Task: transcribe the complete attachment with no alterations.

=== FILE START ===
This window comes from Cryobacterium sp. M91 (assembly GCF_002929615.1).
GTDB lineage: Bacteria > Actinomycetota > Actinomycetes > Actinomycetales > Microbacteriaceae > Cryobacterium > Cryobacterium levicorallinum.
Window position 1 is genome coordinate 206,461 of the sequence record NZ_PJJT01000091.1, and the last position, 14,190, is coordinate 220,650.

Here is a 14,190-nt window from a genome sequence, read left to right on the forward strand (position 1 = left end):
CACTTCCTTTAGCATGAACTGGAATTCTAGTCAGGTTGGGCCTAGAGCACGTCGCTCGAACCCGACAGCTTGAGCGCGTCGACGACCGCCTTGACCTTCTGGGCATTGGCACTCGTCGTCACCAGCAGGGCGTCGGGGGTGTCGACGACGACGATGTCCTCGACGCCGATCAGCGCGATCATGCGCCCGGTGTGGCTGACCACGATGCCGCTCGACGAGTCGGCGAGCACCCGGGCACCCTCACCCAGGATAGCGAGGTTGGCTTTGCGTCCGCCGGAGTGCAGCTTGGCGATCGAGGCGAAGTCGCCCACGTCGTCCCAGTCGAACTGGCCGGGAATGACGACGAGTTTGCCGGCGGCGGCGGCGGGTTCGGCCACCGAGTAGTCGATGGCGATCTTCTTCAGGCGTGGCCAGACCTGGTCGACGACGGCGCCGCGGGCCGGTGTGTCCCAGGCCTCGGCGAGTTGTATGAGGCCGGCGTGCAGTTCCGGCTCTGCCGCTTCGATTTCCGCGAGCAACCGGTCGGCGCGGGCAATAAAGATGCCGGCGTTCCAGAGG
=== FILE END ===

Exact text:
This window comes from Cryobacterium sp. M91 (assembly GCF_002929615.1).
GTDB lineage: Bacteria > Actinomycetota > Actinomycetes > Actinomycetales > Microbacteriaceae > Cryobacterium > Cryobacterium levicorallinum.
Window position 1 is genome coordinate 206,461 of the sequence record NZ_PJJT01000091.1, and the last position, 14,190, is coordinate 220,650.

Here is a 14,190-nt window from a genome sequence, read left to right on the forward strand (position 1 = left end):
CACTTCCTTTAGCATGAACTGGAATTCTAGTCAGGTTGGGCCTAGAGCACGTCGCTCGAACCCGACAGCTTGAGCGCGTCGACGACCGCCTTGACCTTCTGGGCATTGGCACTCGTCGTCACCAGCAGGGCGTCGGGGGTGTCGACGACGACGATGTCCTCGACGCCGATCAGCGCGATCATGCGCCCGGTGTGGCTGACCACGATGCCGCTCGACGAGTCGGCGAGCACCCGGGCACCCTCACCCAGGATAGCGAGGTTGGCTTTGCGTCCGCCGGAGTGCAGCTTGGCGATCGAGGCGAAGTCGCCCACGTCGTCCCAGTCGAACTGGCCGGGAATGACGACGAGTTTGCCGGCGGCGGCGGCGGGTTCGGCCACCGAGTAGTCGATGGCGATCTTCTTCAGGCGTGGCCAGACCTGGTCGACGACGGCGCCGCGGGCCGGTGTGTCCCAGGCCTCGGCGAGTTGTATGAGGCCGGCGTGCAGTTCCGGCTCTGCCGCTTCGATTTCCGCGAGCAACCGGTCGGCGCGGGCAATAAAGATGCCGGCGTTCCAGAGG